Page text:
- KJ also states that ‘there is a lot of training surrounding assisting children in the bathroom. There is training during Diploma study, compulsory on-line training and both formal and informal discussion surrounding respectfully assisting children.’
- RC was the Director of the Centre throughout 2016. She made a statement on 22 June 2017. She notes that as Director she ‘struggled to find assistant educators that could develop a good working relationship with Jamie‘. Consequently, she reported that assistants were not willing to work with him for a long time. 
- Contradicting the Applicant’s statement that water play occurred about once a term, RC observed that during the warmer months water play probably occurred every second day.
- While she doesn’t recall speaking with the Applicant about a child having sore and swollen private parts she did state that if a child had told a teacher that his privates were sore then his behaviour would be monitored and parents notified. With respect to a child of kindergarten age, RC observed ‘it wouldn’t ordinarily be expected that an educator would be investigating his private parts, or be close enough to see if they are swollen or not’.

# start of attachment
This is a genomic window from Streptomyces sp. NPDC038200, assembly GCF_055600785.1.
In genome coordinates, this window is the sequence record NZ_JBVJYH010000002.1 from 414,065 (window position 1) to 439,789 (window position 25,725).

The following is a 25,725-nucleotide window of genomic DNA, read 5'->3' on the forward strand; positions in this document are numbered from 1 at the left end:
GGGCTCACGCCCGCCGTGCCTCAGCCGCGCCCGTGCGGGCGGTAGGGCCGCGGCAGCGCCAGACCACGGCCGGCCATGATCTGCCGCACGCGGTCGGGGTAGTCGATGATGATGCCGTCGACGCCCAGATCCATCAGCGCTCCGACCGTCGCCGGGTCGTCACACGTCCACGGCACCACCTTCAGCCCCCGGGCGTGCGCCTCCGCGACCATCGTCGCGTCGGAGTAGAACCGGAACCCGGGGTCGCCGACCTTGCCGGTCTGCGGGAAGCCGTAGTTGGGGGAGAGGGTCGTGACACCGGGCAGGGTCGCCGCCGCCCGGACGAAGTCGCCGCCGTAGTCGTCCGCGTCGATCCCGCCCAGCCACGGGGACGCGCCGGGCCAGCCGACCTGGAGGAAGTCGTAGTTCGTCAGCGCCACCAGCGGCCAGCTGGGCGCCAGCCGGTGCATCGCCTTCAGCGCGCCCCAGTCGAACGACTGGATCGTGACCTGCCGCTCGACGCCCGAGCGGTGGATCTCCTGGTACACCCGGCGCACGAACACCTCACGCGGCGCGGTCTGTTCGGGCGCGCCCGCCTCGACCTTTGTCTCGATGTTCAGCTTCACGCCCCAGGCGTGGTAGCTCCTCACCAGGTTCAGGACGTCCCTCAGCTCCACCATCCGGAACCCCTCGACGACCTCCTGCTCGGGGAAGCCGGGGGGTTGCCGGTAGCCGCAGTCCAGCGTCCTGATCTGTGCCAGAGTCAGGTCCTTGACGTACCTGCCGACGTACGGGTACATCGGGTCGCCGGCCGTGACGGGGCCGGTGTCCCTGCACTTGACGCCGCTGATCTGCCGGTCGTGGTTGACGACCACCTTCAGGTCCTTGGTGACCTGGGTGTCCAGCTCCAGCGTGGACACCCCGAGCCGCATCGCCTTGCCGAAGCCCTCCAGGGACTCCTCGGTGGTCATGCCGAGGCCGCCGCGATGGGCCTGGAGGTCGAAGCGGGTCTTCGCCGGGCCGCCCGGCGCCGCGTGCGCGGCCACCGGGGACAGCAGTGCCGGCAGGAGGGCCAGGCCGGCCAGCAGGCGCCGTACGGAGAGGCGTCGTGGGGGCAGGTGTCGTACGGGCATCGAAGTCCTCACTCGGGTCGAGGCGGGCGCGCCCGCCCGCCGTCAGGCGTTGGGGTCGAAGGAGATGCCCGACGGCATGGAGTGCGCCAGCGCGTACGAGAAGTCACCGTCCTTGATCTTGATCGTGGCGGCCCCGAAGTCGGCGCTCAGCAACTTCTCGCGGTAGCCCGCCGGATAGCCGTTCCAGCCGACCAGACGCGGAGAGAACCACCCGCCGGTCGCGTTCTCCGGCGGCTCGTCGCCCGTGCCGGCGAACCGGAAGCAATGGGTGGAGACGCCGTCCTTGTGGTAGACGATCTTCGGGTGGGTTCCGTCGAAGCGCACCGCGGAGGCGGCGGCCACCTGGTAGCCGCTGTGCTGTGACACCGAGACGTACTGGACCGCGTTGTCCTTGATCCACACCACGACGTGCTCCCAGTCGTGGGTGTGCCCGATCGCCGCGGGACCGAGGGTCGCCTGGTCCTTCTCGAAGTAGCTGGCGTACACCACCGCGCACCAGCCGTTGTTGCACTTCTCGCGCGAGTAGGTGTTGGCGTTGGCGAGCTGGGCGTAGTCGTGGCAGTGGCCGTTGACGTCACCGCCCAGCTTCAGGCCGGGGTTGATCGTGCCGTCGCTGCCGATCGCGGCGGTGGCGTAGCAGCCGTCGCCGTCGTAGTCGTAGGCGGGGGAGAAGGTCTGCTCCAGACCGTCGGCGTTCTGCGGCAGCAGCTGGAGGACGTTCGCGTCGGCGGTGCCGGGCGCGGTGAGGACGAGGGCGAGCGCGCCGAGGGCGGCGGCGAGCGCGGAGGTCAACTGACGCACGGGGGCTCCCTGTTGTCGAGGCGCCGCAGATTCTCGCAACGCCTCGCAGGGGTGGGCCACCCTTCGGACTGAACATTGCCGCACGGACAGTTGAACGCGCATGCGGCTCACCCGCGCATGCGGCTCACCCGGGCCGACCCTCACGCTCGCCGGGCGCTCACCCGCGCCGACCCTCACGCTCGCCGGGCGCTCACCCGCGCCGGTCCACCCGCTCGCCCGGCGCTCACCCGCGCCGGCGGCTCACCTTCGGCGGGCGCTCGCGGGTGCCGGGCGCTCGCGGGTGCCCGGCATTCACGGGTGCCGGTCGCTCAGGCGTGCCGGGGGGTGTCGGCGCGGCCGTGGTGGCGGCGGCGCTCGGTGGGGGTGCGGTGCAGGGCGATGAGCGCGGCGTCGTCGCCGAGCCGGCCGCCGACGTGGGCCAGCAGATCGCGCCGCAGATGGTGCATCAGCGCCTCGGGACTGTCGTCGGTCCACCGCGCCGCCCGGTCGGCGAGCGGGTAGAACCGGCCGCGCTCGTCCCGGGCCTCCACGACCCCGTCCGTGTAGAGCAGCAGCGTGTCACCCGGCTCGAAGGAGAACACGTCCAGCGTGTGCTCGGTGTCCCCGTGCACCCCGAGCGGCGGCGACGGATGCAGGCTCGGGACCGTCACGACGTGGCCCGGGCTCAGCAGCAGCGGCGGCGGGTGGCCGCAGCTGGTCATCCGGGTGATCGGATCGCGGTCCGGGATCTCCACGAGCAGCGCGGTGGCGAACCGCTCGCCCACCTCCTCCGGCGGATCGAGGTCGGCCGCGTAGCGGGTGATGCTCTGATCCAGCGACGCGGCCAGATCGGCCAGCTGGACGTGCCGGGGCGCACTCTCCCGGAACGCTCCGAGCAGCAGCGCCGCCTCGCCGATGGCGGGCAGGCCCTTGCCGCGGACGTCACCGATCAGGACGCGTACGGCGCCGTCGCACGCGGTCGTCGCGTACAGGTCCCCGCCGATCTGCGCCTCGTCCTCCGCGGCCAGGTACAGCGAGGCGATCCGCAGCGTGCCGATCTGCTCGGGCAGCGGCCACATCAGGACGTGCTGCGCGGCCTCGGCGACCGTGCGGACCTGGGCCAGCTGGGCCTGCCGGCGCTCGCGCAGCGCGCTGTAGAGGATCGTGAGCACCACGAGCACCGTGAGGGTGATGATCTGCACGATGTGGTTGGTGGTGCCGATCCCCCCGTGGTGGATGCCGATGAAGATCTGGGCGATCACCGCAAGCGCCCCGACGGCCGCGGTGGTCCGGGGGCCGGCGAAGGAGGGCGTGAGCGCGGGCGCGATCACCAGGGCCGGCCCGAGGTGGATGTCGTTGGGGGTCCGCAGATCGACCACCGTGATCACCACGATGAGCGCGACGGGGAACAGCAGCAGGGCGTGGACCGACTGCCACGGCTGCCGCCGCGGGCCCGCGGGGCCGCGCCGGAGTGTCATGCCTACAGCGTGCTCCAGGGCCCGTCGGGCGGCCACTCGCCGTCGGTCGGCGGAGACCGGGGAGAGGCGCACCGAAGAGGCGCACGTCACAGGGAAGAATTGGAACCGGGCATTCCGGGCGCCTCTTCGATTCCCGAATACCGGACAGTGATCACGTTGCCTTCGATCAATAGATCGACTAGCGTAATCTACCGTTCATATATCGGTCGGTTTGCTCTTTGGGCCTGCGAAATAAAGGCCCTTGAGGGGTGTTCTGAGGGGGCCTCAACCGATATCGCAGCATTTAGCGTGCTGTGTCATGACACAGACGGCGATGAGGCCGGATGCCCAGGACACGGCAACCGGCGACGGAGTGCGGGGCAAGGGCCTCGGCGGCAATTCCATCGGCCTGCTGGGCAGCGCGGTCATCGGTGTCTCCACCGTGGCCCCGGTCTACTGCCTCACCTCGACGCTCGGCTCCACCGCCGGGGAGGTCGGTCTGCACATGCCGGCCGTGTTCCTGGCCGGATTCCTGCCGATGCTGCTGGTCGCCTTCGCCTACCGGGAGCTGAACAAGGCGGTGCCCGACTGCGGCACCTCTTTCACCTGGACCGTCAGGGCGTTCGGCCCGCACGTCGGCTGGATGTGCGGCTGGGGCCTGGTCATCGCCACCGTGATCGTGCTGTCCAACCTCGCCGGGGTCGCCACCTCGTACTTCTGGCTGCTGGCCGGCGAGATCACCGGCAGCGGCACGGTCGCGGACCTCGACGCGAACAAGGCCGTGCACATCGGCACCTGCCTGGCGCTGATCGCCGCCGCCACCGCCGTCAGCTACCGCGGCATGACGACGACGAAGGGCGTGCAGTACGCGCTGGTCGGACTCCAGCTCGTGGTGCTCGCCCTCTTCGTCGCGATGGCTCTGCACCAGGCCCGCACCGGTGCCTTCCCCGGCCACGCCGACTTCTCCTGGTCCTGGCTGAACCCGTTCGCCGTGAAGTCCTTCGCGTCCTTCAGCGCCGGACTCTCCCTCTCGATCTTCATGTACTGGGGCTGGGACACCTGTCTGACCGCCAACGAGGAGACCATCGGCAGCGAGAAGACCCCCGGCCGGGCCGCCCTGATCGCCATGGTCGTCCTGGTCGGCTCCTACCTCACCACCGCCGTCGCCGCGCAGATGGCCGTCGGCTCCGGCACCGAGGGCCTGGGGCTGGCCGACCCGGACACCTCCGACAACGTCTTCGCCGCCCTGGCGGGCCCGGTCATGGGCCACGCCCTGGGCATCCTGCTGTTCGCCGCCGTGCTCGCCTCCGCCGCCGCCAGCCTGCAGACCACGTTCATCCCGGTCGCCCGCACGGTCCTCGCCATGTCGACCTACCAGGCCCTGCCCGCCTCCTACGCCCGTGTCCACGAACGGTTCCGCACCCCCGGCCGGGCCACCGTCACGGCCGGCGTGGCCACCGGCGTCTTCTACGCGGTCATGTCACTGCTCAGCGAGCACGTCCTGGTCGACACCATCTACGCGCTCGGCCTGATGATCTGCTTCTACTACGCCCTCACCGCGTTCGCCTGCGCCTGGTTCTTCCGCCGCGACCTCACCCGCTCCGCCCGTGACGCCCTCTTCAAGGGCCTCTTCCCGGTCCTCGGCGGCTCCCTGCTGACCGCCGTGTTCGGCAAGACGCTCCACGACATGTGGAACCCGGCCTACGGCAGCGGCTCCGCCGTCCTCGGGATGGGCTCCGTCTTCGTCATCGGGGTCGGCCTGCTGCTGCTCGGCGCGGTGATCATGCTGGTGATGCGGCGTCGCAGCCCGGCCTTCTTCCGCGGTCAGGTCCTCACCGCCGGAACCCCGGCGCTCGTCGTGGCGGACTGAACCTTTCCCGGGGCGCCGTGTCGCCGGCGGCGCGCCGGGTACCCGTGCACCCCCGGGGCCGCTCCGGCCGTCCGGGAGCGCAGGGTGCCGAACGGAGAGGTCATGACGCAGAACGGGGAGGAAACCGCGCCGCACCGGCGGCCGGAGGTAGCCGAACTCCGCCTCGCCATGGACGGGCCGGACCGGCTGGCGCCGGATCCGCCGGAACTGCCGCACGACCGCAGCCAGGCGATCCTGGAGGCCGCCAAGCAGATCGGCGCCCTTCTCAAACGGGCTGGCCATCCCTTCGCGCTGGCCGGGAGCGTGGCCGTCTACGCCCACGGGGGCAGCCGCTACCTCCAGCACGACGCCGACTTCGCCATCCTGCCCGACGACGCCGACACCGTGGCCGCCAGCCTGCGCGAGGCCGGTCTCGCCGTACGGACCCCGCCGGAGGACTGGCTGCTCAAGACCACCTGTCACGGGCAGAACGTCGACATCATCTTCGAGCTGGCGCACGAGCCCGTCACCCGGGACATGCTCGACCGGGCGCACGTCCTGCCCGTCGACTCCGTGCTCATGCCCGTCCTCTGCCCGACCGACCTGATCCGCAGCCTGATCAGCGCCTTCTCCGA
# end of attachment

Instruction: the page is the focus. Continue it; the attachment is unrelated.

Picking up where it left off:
- As to the incident relating to child C, RC stated ‘There would have been an incident report completed by Jamie and signed by me if this incident happened as described, but I do not recall reviewing and signing any such report.’
- The Applicant has submitted that as the relevant policies have not been submitted, they should be excluded from evidence. However, I have no need to make findings as to whether the Applicant complied with policies regarding attending to children in the bathroom. While differing perspectives have been offered as to the applicable policies, the evidence appears to suggest that almost all of the Applicant’s colleagues did not approve of aspects of his interactions with children. The most contentious areas related to gifting, favouring certain children, physical contact with children and the Applicant’s handling of the incident with C.
- At the Tribunal hearing the Applicant was asked questions relating to his alleged touching of children’s genitalia, gifting and non sexual physical contact.
- The Applicant produced witnesses who voiced the view that at times it was appropriate for a teacher in his position to touch a child’s genitals for medical reasons. Yet I note that they also unequivacly stated that if this occurred, a report needed to be completed, which he did not do.
Other Complaints from the Centre
- Other matters of relevance were disclosed in materials from the Department of Education. These documents reveal that the Centre wrote to families of children attending the Centre advising parents and guardians of the concerns regarding Applicant.